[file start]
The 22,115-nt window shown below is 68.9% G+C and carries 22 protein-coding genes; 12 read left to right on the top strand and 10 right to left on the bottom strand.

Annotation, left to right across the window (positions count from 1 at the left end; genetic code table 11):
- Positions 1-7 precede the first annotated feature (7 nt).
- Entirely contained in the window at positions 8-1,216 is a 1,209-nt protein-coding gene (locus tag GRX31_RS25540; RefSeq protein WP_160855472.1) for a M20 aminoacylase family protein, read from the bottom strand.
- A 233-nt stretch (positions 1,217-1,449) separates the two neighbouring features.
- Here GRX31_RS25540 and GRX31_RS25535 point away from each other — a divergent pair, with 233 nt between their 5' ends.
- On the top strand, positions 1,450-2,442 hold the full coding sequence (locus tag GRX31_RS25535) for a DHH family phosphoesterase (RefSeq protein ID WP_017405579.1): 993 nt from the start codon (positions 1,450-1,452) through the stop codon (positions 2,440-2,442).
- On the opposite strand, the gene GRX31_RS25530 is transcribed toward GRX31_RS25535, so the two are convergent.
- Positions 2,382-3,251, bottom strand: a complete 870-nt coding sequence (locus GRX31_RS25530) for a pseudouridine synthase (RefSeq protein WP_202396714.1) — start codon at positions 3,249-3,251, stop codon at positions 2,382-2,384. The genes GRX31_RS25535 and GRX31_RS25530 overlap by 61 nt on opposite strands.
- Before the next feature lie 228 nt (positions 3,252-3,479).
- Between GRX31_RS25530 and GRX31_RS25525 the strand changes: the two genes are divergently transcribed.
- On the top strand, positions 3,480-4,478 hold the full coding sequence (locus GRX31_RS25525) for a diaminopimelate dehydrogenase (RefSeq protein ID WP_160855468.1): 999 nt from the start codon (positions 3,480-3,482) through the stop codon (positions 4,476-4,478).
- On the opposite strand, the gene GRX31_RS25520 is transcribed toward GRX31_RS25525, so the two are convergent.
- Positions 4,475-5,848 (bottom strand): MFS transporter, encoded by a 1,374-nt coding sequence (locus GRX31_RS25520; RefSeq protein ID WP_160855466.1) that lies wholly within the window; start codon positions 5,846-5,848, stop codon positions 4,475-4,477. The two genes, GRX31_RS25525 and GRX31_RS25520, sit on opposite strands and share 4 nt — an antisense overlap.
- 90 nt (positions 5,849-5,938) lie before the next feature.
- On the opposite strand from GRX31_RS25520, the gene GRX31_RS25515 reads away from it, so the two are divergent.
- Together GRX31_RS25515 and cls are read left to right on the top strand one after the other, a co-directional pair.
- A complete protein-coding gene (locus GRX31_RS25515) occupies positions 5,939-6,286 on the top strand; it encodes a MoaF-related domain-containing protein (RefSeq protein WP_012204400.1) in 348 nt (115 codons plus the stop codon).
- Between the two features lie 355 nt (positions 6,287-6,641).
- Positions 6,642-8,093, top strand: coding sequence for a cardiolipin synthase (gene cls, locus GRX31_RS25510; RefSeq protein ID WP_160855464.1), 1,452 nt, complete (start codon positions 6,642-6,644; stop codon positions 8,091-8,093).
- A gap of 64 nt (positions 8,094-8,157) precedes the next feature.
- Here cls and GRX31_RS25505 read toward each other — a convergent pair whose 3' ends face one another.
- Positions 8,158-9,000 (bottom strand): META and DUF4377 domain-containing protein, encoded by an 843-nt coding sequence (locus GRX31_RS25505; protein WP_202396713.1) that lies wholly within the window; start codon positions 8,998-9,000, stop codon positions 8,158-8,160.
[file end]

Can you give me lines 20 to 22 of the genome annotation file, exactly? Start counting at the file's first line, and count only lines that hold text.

- Positions 6,642-8,093, top strand: coding sequence for a cardiolipin synthase (gene cls, locus GRX31_RS25510; RefSeq protein ID WP_160855464.1), 1,452 nt, complete (start codon positions 6,642-6,644; stop codon positions 8,091-8,093).
- A gap of 64 nt (positions 8,094-8,157) precedes the next feature.
- Here cls and GRX31_RS25505 read toward each other — a convergent pair whose 3' ends face one another.